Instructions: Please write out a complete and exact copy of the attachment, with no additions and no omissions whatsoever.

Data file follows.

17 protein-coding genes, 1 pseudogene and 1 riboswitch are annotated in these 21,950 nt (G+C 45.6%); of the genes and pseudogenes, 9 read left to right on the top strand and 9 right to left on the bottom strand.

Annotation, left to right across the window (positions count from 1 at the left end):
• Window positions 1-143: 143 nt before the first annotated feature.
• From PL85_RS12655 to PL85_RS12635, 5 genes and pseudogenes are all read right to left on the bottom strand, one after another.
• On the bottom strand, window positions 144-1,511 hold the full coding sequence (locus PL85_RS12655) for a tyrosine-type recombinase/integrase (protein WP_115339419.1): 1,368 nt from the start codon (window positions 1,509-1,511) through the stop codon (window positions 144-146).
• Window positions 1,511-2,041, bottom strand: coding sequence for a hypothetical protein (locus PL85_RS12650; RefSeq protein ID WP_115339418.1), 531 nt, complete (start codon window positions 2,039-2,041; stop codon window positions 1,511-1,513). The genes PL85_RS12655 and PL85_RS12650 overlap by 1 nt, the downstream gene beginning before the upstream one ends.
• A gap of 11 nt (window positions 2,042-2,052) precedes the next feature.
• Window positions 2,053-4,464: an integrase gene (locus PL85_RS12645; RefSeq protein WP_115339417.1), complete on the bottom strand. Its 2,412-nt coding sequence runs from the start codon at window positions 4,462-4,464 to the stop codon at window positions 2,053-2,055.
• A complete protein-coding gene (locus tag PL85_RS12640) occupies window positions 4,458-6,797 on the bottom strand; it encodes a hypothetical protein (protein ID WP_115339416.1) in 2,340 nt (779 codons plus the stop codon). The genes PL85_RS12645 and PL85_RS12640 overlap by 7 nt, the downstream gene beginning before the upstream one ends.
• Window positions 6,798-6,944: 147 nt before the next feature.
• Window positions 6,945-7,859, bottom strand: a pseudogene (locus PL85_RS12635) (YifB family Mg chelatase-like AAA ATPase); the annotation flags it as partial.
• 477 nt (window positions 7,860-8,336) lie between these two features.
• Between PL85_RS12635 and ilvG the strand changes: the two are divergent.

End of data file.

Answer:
17 protein-coding genes, 1 pseudogene and 1 riboswitch are annotated in these 21,950 nt (G+C 45.6%); of the genes and pseudogenes, 9 read left to right on the top strand and 9 right to left on the bottom strand.

Annotation, left to right across the window (positions count from 1 at the left end):
• Window positions 1-143: 143 nt before the first annotated feature.
• From PL85_RS12655 to PL85_RS12635, 5 genes and pseudogenes are all read right to left on the bottom strand, one after another.
• On the bottom strand, window positions 144-1,511 hold the full coding sequence (locus PL85_RS12655) for a tyrosine-type recombinase/integrase (protein WP_115339419.1): 1,368 nt from the start codon (window positions 1,509-1,511) through the stop codon (window positions 144-146).
• Window positions 1,511-2,041, bottom strand: coding sequence for a hypothetical protein (locus PL85_RS12650; RefSeq protein ID WP_115339418.1), 531 nt, complete (start codon window positions 2,039-2,041; stop codon window positions 1,511-1,513). The genes PL85_RS12655 and PL85_RS12650 overlap by 1 nt, the downstream gene beginning before the upstream one ends.
• A gap of 11 nt (window positions 2,042-2,052) precedes the next feature.
• Window positions 2,053-4,464: an integrase gene (locus PL85_RS12645; RefSeq protein WP_115339417.1), complete on the bottom strand. Its 2,412-nt coding sequence runs from the start codon at window positions 4,462-4,464 to the stop codon at window positions 2,053-2,055.
• A complete protein-coding gene (locus tag PL85_RS12640) occupies window positions 4,458-6,797 on the bottom strand; it encodes a hypothetical protein (protein ID WP_115339416.1) in 2,340 nt (779 codons plus the stop codon). The genes PL85_RS12645 and PL85_RS12640 overlap by 7 nt, the downstream gene beginning before the upstream one ends.
• Window positions 6,798-6,944: 147 nt before the next feature.
• Window positions 6,945-7,859, bottom strand: a pseudogene (locus PL85_RS12635) (YifB family Mg chelatase-like AAA ATPase); the annotation flags it as partial.
• 477 nt (window positions 7,860-8,336) lie between these two features.
• Between PL85_RS12635 and ilvG the strand changes: the two are divergent.